Good Loving in a Season of War
By Jack Burton
He takes the time to kill them now. He had given himself up to it and it has become a familiar habit. The act of killing, some days hundreds, other days one or two, has become his daily norm. He had rationalized the necessity for his actions, but deeply, and in his dreams, the countless lives are beginning to extract a karmic toll.
It had not been this way for the man when he and his wife first moved into the sunny house with the big fir trees in the back. They were very much a product of the sixties, wouldn't-harm-a-flea type of couple. Even though they had noticed a few tiny ants when they had looked the place over, they were new to California and had not been too concerned. It was only after the first season of ants that their live-and-let-live attitude began to change.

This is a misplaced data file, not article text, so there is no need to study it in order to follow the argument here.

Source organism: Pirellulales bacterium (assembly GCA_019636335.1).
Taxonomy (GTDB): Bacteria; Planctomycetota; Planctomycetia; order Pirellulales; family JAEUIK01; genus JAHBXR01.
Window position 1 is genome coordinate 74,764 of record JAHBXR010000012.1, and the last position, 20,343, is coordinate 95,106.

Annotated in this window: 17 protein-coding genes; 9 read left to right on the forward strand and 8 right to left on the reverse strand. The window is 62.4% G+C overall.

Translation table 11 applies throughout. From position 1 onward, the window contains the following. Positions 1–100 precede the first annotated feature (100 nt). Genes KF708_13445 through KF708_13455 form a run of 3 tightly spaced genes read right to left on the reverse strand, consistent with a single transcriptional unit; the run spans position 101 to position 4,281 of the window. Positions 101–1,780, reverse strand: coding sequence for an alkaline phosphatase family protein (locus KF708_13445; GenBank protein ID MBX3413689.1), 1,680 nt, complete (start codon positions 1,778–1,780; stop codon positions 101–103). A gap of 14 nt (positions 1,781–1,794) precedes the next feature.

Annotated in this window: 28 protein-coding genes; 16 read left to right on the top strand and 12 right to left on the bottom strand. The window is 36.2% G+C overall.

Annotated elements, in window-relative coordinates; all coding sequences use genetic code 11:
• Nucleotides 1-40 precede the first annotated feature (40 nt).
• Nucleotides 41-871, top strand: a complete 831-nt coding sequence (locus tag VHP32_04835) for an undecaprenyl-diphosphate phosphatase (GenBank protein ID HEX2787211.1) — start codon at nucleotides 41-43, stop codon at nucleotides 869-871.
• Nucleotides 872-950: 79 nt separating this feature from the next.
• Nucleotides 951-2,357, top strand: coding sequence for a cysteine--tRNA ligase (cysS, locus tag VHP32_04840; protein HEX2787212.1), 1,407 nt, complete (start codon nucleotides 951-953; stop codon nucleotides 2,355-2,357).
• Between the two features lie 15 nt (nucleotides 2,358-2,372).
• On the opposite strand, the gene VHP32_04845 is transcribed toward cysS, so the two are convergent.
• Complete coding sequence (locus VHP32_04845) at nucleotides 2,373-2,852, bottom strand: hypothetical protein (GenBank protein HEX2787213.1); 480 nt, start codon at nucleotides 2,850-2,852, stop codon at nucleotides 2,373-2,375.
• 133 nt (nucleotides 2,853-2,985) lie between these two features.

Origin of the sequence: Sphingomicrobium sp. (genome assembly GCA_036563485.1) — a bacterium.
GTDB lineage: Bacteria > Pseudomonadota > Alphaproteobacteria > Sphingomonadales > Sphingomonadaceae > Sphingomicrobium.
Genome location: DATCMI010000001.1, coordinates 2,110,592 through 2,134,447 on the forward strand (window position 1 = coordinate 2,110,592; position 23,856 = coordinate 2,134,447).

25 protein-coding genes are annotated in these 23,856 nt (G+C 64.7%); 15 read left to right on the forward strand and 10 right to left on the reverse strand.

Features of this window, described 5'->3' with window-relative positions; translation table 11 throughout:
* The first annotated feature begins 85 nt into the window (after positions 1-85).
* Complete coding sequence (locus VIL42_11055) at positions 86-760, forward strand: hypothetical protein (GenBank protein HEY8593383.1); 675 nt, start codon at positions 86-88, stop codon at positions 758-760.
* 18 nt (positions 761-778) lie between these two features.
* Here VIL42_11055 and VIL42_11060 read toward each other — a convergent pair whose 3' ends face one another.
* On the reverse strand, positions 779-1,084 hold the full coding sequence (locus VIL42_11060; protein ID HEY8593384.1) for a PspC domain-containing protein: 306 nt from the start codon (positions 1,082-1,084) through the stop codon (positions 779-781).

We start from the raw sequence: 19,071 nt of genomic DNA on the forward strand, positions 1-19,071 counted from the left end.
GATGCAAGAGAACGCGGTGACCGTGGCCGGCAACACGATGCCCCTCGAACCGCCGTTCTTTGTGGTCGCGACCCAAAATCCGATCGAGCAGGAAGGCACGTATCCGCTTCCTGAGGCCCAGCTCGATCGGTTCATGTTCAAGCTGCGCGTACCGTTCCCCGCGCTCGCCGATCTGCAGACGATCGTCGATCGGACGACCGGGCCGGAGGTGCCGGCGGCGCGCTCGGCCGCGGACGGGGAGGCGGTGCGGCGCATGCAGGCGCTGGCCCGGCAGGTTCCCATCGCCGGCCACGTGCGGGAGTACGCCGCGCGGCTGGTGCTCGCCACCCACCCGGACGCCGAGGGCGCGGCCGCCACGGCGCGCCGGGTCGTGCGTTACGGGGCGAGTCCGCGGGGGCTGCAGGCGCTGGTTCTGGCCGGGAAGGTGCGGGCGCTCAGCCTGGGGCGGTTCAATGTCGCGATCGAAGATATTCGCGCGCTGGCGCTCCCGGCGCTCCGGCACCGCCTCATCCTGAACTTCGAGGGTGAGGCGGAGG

Things were different after the invasion of the bathroom (June of 1998), the bedroom challenge of August that same year and the rape of the kitchen in September.
The man's wife was becoming increasingly agitated by the ants. The man would often find her in odd places around the house on her hands and knees with a wad of tissue, cursing and killing the ants.
The man, for his part, was characteristically doing his best to avoid killing the ants. He was staying hopeful and recalling the time when he had nearly been killed himself in a fall from a stovetop while hanging flypaper in a kitchen in 1971. He was recalling how, after having refused his captain's order to spray pesticide in the mess hall, he had agreed to a compromise solution of festooning the place with fly strips. It was only the heroics of the lieutenant breaking his fall that had kept him from becoming another number in a time of grim statistics. The indicent had served to reinforce his evolving concepts of karma and sense of fair play.